Because just about every kind of molecular species except highly plasma-protein-bound molecules will be forced into the kidney tubules through the cells lining the tubules and then possibly reabsorbed further down the line, drugs and poisons can become concentrated in the cells of the tubules during their passage. Many of these materials can be extremely toxic to the functioning of the active transport systems, carrier proteins and metabolic proteins in those cells. The end result is destruction of the kidney or nephrotoxicity. One such example is the herbicide paraquat. In large doses it is acutely toxic to the lungs. But in sublethal concentrations it can reduce its own elimination because it destroys the kidney secretory system. If it is not excreted effectively it will remain in the blood and attack the lungs. Paraquat has been used to spray illegal marijuana fields both within and outside of the U.S.

paraquat paraquat


Up to this point we have been discussing pharmacokinetics, that is, the way in which the body acts upon a drug. It is now time to begin a consideration of pharmacodynamics or how a drug acts upon the body. It should always be kept in mind that drugs do not "cure" diseases or conditions. They alleviate symptoms until the body can recover by compensating for a deficiency or excess. Sometimes the body cannot recover and medication must be given for the course of a lifetime. Poisons cause temporary or permanent damage to the body which can result in partial incompacitation or fatality. When considering how drugs and poisons "do their thing" one must be careful to discriminate between the action of the material in question and its effect.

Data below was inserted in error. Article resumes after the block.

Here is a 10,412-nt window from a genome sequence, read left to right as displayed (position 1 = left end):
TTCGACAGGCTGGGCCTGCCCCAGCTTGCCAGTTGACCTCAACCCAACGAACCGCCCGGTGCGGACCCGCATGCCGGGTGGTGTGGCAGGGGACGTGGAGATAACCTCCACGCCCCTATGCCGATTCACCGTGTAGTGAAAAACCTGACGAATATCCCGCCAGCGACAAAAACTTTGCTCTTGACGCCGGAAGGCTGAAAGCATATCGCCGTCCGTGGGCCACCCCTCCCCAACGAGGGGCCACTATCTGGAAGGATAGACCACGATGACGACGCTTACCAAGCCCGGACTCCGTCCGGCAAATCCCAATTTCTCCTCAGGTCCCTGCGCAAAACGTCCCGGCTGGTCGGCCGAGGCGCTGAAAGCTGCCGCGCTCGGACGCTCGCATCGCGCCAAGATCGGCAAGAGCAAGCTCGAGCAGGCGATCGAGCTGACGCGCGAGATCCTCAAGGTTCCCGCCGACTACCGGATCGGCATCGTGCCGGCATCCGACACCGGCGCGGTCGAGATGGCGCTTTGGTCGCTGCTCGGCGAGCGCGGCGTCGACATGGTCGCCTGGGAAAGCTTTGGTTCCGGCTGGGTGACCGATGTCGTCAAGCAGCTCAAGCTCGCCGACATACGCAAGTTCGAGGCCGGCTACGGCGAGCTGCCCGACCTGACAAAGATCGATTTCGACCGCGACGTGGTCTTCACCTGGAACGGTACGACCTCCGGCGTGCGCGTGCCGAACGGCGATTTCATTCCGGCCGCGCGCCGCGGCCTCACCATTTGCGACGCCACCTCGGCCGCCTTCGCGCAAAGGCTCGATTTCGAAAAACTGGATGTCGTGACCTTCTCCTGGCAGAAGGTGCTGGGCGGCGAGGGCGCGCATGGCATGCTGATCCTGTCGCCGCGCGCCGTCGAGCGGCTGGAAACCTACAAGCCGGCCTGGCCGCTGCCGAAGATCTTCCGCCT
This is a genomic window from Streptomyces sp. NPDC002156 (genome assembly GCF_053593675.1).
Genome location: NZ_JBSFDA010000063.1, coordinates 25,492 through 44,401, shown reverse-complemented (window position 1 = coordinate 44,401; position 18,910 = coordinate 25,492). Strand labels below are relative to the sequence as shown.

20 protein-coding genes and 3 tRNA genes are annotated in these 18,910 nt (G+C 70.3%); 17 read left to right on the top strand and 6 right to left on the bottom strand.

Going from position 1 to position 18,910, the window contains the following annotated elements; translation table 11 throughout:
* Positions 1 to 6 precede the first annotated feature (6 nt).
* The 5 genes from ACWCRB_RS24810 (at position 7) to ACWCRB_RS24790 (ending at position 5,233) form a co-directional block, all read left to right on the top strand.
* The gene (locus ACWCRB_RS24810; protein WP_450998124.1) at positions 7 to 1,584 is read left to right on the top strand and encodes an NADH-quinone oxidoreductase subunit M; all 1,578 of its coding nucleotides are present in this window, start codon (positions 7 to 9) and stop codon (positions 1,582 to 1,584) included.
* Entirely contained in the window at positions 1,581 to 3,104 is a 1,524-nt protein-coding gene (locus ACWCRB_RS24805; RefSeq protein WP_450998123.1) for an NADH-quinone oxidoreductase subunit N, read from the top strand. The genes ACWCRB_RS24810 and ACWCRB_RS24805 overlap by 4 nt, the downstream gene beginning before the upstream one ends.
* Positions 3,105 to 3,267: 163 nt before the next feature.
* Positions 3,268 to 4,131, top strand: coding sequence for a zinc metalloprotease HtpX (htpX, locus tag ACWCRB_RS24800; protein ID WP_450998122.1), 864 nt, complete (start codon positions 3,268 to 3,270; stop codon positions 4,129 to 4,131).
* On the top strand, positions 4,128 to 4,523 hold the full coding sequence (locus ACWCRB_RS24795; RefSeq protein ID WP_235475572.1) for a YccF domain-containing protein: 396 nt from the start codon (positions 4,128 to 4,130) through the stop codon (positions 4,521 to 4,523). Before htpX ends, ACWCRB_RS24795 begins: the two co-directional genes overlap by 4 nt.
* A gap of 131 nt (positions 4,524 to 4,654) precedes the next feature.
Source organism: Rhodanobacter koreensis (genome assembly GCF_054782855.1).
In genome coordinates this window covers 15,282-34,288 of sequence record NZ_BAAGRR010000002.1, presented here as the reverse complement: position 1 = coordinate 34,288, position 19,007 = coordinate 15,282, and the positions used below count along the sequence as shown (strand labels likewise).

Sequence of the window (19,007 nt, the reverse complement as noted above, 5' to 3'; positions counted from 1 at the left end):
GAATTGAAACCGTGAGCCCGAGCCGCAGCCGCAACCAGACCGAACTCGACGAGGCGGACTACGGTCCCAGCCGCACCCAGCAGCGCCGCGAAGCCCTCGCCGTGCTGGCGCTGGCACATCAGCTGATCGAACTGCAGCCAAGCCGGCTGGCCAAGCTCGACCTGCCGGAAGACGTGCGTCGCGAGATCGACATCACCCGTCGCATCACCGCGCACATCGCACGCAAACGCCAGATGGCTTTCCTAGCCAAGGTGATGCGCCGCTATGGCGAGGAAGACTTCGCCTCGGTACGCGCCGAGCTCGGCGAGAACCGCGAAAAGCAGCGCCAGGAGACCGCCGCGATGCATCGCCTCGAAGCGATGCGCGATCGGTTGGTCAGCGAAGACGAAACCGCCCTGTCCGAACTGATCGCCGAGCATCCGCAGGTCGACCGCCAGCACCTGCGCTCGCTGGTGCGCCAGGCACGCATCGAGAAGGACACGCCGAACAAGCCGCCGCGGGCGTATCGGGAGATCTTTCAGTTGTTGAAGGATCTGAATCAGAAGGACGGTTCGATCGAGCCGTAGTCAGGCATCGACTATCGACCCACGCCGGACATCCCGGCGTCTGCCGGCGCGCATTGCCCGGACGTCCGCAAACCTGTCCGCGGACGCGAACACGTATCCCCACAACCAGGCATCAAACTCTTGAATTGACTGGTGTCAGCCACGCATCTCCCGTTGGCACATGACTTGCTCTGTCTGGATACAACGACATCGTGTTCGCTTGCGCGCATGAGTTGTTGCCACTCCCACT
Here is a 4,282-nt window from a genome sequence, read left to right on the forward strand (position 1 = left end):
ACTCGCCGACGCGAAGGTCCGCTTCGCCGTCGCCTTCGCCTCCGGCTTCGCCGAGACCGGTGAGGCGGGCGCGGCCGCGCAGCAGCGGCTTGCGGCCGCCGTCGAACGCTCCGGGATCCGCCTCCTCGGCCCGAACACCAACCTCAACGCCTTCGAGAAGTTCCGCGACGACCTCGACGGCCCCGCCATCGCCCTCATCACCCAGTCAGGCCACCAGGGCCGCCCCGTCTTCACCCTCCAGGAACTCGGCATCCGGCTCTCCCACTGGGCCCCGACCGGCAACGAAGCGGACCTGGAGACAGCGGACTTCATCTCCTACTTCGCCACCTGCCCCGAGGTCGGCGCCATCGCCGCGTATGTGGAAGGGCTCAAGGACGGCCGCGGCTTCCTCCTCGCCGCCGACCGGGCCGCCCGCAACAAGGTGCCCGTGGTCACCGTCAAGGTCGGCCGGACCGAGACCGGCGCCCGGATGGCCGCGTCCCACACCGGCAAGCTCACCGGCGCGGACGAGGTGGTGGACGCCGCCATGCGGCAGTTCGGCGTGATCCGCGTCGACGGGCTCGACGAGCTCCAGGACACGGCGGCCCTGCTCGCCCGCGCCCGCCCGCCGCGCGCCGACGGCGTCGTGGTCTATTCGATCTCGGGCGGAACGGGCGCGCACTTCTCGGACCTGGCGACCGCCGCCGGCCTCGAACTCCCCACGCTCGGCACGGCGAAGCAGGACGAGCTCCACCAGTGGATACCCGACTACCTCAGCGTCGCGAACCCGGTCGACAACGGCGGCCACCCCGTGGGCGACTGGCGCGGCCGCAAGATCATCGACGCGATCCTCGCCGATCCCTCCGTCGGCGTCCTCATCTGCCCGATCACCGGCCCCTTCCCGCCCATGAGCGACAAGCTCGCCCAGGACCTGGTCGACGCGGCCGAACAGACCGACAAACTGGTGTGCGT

A. Terms

1. Drug Action - The action of a drug or poison refers to its biochemical mechanism. How does it interact on a molecular level? A drug may interferewith membrane permeability, for example. Or it may be an enzyme inhibitor, hormone analogue and competitor, or DNA intercalator. Let us consider some specific drug actions.

Penicillin is an antibiotic which destroys bacteria by covalently bonding a transpeptidase enzyme which closes up the cell wall during its biosynthesis. This is its biochemical mechanism of action. See Figure 15.

Simple Mechanism Action Aspirin

a penicillin stable enzyme-penicillin complex a penicillin stable enzyme-penicillin complex

Figure 15

The Action of Penicillins

Acetylsalicyclic acid, aspirin, inhibits the cyclooxygenase-catalyzed first step in the biosynthesis of prostaglandins, prostacyclins and thromboxanes. These latter substances are responsible for the inflammatory and pyretic effects of infection. It is believed that the chemical inhibition reaction involves the acetylation of the enzyme by the aspirin.

A mode of action need not involve enzyme inhibition. It could be a simple physical action. Cholestyramine resins are used to form nonpolar aggregates with lipophilic substances. With this action they constitute a good antidote for pesticide poisoning and can serve as a prophylactic in tying up dietary lipids in the s/^CH —CH2—CH—CH2s/\^